Voyager Creditors Charged $5.1 Million for Legal Services Between March-May
In the aftermath, the company’s creditors requested the return of their assets. However, the legal fees kept stacking, leading them to a total amount of $16.4 million.
Voyager creditors were unsecured, and after the company fell due to the crypto market crash, the committee of creditors sought legal help from McDermott Will & Emery, who were happy to represent them.
Recently, however, the legal team submitted an invoice for the clients, amounting to $5.1 million.
Adding the sum to a number of other services, the committee of unsecured Voyager creditors is facing a total bill of $16.4 million.
Meanwhile, it is worth noting that the initially projected amount they were required to pay was $11.2 million, established in the restructuring process.
So far, creditors managed to collect and contribute $8.9 million to pay the cost of getting legal help.
However, with the amount skyrocketing to nearly double that amount, concerns have emerged regarding the diminishing funds meant for distribution.
Why did the legal costs grow?
In an attempt to explain the cost, McDermott Will & Emery’s invoice revealed that the lawyers billed $1 million for 970.9 hours of work. Their efforts were dedicated to creating a plan and disclosure settlement.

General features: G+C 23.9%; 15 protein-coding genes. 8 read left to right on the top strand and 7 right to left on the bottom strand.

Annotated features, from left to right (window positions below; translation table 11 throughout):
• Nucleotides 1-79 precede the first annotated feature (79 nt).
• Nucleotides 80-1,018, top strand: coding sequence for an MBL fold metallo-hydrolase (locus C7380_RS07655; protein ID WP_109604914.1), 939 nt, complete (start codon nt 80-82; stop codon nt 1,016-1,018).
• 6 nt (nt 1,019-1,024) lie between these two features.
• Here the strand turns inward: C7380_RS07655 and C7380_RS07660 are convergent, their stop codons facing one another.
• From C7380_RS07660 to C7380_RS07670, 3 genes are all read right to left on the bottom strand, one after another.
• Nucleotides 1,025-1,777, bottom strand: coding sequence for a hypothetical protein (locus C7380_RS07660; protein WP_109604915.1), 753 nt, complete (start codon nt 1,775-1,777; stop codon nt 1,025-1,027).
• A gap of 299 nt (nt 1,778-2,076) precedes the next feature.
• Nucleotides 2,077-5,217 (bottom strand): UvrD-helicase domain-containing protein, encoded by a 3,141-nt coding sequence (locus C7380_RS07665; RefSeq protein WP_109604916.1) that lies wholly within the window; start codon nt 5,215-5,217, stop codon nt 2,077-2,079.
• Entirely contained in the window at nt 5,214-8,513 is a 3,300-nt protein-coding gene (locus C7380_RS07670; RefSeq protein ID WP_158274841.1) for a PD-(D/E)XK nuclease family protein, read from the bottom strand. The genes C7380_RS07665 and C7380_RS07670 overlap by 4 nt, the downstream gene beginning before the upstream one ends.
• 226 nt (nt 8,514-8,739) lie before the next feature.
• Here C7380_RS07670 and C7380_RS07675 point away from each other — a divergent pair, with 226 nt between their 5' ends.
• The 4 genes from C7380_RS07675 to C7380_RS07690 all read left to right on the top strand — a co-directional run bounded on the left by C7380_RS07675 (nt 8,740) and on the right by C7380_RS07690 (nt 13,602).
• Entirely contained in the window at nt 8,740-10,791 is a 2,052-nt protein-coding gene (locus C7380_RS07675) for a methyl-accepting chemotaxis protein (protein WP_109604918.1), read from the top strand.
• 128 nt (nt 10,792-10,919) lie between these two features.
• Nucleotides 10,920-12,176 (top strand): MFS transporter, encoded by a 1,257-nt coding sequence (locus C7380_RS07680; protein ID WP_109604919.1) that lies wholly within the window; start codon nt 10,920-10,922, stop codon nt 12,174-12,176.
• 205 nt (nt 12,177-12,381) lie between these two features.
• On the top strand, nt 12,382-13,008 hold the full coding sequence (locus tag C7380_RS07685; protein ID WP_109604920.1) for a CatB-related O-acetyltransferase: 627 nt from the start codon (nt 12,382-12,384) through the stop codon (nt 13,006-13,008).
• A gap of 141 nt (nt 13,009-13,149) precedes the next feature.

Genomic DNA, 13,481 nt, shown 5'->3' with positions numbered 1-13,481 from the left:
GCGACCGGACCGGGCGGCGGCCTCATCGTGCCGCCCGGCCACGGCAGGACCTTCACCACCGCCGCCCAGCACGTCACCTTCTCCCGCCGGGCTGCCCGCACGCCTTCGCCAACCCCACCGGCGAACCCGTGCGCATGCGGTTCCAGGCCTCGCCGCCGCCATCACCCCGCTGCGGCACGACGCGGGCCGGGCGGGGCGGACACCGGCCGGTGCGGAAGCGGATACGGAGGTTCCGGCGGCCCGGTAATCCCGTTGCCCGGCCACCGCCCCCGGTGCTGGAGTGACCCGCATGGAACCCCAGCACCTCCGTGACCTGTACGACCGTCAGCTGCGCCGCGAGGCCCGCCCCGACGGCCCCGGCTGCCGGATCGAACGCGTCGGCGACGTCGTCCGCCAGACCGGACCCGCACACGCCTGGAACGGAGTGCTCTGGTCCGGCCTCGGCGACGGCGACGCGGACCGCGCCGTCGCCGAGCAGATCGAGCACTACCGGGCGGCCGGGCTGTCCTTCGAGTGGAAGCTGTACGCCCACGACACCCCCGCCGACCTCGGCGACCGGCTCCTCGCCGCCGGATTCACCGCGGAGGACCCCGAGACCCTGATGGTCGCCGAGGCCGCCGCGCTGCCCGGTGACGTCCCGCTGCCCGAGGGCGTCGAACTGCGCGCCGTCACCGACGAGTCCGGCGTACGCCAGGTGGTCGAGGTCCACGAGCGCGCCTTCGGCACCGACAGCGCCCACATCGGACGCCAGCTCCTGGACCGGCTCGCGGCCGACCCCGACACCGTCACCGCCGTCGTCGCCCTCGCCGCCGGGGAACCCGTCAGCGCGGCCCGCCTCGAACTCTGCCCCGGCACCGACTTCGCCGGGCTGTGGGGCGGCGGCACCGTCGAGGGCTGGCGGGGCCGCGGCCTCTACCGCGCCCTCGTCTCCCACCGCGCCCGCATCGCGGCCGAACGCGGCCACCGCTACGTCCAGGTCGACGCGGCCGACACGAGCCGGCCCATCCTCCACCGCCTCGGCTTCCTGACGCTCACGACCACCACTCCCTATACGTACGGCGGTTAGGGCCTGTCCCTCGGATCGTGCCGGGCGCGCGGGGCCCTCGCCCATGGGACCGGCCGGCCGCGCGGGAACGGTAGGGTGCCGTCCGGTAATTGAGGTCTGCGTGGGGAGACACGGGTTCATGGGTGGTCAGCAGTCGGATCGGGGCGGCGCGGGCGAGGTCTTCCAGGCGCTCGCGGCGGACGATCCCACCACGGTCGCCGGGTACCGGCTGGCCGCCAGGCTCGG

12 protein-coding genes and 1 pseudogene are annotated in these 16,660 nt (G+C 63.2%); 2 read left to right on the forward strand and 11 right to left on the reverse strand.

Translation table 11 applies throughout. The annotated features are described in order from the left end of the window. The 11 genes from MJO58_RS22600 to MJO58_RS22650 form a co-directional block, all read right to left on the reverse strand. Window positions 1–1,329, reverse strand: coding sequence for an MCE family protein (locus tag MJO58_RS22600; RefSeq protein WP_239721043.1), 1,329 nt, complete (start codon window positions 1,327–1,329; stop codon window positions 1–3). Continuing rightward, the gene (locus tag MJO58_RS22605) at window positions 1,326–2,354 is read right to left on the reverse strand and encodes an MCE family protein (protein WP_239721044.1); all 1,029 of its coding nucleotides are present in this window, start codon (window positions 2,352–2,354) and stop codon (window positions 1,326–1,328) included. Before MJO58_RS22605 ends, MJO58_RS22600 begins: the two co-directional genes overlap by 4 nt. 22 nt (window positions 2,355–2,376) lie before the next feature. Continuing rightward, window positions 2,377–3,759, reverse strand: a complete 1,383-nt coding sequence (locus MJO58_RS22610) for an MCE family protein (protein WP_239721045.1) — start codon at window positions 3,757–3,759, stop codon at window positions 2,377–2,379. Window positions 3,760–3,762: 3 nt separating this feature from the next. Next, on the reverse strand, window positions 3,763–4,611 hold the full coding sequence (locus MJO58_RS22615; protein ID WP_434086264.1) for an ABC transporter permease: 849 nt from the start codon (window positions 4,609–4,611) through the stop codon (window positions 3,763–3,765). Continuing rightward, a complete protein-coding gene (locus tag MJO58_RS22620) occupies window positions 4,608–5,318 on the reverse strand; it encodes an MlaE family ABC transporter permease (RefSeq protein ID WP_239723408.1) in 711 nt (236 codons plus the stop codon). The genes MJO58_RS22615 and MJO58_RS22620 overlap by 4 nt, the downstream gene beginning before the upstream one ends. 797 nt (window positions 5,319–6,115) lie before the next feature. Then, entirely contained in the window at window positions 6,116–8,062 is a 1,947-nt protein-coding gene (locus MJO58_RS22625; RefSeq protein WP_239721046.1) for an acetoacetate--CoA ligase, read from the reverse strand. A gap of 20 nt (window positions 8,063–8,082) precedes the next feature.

However, the billing stands out from their other notable charges, as the legal team had to meet potential buyers, discuss the matters with the debtors, explore potential sale possibilities, and more.
They were even put in a position where they addressed concerns other stakeholders expressed.
The legal firm claims that the agreement to sell the company’s assets to FTX fell through following the exchange’s own downfall in November 2022.
The failure of the deal led to significant expenses during earlier fee periods, according to the company.
Amid all these challenges, Voyager paid the $1.1 million to Kirkland & Ellis, the exchange’s legal representation.
2022 brought financial ruin for crypto firms, while law companies thrived
Voyager’s collapse was just one of the many examples of crypto firms’ failure observed in 2022.
The industry was already facing a bearish wave, which was further fueled by the fall of the Terra blockchain, causing a full-blown crypto winter.
The failure of many companies caused a ripple effect, leading to even more firms’ downfall.
The regulatory scrutiny within the sector increased, but the situation escalated even further with the collapse of FTX and numerous businesses tied to the exchange in the later stages of last year.
Furthermore, in March 2022, prior to Voyager’s collapse, as many as seven US states issued cease-and-desist letters to the company, voicing their concerns regarding its offering of unregistered securities.
Given the situation, the SEC was taking companies and individuals to court, and so did creditors who wanted their money back.
Law firms thrived under the circumstances, as firms like FTX and Celsius paid massive amounts for legal aid.
FTX alone paid over $200 million in legal expenses, while Celsius paid another $50 million for its own legal help.